Quinoa-tastic Tabbouleh

How fabulous is quinoa? Its versatility, nutrient profile and deliciousness have made it almost a household name, and I see it appearing more and more in cafes, restaurants and several print publications. Just in case you may have missed the news, here is a recap.

Quinoa (pronounced keen-wah) is a fabulous nutrient-packed food that you should try to sneak into your diet wherever you can! And here’s why:

  • It has an amazing nutrient profile; high in protein, B vitamins (in particular B1, B2, B6 and folate), iron, potassium, zinc, calcium, magnesium and vitamin E.
  • It’s gluten free and lovely and easy to digest.
  • It is quick and easy to prepare.
  • It comes in red, black and white varieties to add colour and excitement to your meals!
  • It’s slightly nutty, slightly chewy, slightly fluffy and completely delicious!
  • It is a wonderful first food for babies mixed with vegetable or fruit purees. Note: pre-soaking the quinoa in water with a teaspoon of lemon juice for at least 6 hours will optimise digestion. Blend after cooking for young babies.
Quinoa flower

Cooking quinoa is similar to cooking rice. I prefer the absorption method.
Combine 1/3 cup of uncooked quinoa with 2/3 cup of water (or stock), bring to the boil. Cover, reduce heat to a simmer and cook for around 15 minutes. It will be translucent and plump when cooked. This will give you about a cup of cooked quinoa.

Go forth and add to soups, salads, breakfasts, desserts, and as a replacement to rice or combined with rice for added nutritional benefit. There are literally thousands of ways to use quinoa! Here is another fabulous idea – double broccoli quinoa from Heidi Swanson. So, back to the tabbouleh. Traditionally made with bulgur, I substituted quinoa and added fresh parsley, mint, basil, toasted pumpkin seeds and a few cherry tomatoes (I really wanted to use pomegranate seeds instead of cherry tomatoes as I’m not crazy about tomatoes, but unfortunately the season in Australia is only just starting so I will have to be patient…..). Next is the dressing. You could keep it very simple and use a mixture of olive oil, lemon juice, salt and maybe some garlic. I love a particular dressing that Jude Blereau does in Coming Home to Eat with a roasted vegetable and quinoa salad, so I adapted it to my tabbouleh!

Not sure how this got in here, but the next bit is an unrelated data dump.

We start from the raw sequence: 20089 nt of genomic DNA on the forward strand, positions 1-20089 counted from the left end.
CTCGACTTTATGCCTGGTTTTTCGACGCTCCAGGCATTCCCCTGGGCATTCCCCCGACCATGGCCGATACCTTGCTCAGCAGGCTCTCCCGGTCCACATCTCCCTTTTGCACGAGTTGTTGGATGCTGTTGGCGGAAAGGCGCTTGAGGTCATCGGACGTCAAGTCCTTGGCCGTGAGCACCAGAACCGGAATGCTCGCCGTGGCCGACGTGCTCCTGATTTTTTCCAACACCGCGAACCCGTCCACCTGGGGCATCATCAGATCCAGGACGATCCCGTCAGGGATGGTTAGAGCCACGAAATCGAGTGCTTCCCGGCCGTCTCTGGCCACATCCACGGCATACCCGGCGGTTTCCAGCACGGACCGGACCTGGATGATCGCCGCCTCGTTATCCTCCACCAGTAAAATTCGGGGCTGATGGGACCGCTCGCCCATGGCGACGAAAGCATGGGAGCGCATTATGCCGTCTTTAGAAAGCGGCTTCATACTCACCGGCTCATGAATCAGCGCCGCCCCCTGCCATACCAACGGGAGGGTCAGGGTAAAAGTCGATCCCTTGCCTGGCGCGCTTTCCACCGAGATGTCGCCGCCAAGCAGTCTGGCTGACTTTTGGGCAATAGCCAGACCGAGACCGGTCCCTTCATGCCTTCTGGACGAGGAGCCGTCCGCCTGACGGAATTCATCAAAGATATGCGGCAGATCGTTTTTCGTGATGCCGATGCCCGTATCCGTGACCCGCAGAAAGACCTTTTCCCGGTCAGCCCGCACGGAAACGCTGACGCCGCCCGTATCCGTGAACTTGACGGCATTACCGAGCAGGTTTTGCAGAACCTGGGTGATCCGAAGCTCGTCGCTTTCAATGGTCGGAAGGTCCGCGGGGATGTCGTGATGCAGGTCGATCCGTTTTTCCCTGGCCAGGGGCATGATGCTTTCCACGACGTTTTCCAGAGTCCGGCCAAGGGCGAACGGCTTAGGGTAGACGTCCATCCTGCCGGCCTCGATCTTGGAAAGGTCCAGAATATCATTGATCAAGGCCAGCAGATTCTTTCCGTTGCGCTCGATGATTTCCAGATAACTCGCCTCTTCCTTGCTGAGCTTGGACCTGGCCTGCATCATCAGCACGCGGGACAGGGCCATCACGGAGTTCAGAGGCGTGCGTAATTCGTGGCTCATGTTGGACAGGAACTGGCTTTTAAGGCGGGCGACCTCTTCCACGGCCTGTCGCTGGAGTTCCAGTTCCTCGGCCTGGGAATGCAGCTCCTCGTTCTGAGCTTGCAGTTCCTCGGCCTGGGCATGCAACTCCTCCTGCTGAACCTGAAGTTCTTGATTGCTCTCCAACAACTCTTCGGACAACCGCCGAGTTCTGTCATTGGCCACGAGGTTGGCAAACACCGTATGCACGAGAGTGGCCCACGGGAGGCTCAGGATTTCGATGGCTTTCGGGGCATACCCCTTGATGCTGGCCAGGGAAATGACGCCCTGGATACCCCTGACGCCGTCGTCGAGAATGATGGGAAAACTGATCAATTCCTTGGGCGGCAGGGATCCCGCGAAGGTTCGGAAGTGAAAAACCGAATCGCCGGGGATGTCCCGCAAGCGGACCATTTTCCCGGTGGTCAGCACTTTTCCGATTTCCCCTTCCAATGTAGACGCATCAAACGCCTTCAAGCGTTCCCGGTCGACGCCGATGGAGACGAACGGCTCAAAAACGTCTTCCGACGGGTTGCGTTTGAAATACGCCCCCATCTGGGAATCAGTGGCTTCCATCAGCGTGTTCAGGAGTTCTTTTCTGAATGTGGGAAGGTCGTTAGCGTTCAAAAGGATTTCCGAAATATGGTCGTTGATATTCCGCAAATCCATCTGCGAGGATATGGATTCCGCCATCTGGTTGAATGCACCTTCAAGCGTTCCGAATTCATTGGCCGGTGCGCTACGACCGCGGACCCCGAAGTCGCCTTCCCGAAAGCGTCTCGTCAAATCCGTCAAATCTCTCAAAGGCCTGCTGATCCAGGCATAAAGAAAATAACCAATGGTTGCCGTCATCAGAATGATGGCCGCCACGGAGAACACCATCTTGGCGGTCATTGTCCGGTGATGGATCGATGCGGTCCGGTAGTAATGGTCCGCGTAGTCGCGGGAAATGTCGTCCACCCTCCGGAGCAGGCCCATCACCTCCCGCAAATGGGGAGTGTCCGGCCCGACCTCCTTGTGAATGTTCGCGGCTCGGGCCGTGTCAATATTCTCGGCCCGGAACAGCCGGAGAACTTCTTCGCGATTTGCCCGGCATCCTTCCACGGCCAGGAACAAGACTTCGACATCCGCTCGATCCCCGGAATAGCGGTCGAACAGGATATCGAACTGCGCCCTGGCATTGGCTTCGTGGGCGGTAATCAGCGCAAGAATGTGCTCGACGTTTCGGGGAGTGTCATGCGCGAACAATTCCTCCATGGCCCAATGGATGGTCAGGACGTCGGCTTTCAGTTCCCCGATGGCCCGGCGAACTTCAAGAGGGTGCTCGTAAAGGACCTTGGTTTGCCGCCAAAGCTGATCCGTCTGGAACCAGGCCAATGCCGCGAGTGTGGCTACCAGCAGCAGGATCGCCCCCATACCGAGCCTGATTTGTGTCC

60ml extra virgin olive oil
2 teaspoons balsamic vinegar
3 teaspoons lemon juice
1 teaspoon tamari

1-2 teaspoon honey or maple syrup
2 garlic cloves, crushed
1 – 1 ¼ teaspoons grated fresh gingerAt this point you can if you like add some spices, for example ¼ – ½ teaspoon ground coriander and ½ – 1 teaspoon ground cumin,or 1/2 tsp or so of harissa.This dressing is fabulous for all sorts of purposes. I like to marinate chickpeas in it before I add them to salads and other dishes – yummo! x

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